Cut one piece of Felt 36 x 4 inch (side piece)

Cut a piece of felt that is 1 inch larger on all sides then the cut out motif you plan for your front. (For example, if you choose to cut out a 6 inch circle in the front felt to show off a special paperpieced block then cut out a 7 inch felt circle. The front felt bag piece with the cut out motif, your chosen feature textile/block and this third felt piece will form  a sandwich that once finished will make the inside of the bag look more professional.)

Round the bottom corners of the front and back felt pieces.  (I used a 7 inch diameter circle but a round plate would work well too.)

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Step 2: Prepare your Front Felt Piece for Reverse Applique

Choose a cut out motif that you will use on you front felt piece (in this example, I used a 6×6 inch red cross sign) , mark with your marker and cut out with an Exacto knife. In previous iterations of this design, I have used a circle, rectangle, lightning bolt and a combination of shapes that will show off the piece I plan to show off in the reverse appliqué.  Let your imagination guide you.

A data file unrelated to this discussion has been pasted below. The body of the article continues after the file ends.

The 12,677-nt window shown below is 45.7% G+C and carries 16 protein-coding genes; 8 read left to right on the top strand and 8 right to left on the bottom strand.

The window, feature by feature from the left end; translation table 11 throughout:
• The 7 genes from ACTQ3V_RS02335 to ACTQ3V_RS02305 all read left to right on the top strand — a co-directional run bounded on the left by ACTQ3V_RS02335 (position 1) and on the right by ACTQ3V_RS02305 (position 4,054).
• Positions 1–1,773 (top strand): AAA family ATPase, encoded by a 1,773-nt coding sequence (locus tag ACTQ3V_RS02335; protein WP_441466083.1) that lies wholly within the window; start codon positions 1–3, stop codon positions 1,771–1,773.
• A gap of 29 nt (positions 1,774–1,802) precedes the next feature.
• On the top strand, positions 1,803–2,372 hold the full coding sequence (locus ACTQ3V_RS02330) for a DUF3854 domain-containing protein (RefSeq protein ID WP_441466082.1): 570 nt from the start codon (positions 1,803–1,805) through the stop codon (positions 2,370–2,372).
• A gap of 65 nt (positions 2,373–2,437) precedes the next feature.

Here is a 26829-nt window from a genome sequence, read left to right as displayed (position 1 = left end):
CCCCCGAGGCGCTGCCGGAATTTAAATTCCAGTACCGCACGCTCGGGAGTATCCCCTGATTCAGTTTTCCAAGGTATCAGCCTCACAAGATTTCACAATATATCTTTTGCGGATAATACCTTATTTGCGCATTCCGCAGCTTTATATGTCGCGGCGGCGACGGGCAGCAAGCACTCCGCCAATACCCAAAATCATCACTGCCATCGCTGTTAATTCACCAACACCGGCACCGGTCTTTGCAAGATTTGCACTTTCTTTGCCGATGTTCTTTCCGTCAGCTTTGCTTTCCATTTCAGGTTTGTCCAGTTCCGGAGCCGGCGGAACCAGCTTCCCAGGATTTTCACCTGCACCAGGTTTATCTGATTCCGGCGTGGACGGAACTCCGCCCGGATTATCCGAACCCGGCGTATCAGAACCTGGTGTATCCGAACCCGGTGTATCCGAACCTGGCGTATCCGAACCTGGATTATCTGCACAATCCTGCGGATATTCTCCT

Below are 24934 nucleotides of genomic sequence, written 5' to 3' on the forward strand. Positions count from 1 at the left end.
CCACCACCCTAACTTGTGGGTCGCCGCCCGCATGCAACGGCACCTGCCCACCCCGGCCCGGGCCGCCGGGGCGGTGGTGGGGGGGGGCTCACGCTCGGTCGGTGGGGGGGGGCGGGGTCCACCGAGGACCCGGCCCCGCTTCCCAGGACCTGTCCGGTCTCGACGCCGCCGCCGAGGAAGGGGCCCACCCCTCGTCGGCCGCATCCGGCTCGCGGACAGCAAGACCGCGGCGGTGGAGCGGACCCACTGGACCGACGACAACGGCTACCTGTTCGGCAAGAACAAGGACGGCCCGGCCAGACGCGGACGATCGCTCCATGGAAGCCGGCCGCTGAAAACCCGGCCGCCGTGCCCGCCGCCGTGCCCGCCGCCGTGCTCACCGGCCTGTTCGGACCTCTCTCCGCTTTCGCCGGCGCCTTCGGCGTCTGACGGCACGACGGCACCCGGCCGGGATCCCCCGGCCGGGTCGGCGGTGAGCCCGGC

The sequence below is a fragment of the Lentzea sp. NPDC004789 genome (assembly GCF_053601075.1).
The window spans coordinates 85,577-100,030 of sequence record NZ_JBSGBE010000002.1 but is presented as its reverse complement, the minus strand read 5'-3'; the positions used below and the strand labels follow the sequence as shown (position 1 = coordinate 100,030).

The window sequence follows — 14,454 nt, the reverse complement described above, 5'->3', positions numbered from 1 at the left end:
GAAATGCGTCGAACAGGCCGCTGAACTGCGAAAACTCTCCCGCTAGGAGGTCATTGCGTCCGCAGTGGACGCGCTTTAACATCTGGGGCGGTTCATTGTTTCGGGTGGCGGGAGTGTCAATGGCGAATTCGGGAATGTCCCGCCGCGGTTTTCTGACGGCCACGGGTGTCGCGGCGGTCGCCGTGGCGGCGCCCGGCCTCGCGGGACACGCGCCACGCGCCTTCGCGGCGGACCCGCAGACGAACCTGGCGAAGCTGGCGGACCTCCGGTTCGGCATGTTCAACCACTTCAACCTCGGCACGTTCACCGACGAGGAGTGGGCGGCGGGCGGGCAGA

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Once your motif is cut out in the felt, sandwich your block or textile between the front felt and the back extra felt piece centering them all as best you can.  You may use reversible tape to secure everything in place if needed.

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Stitch 1/8 inch around the reverse appliqué motif through all layers.

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Turn the whole piece to the back and trim away the extra fabric.

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Further secure them all together by stitching 1/4 inch again around the block                 through all three layers.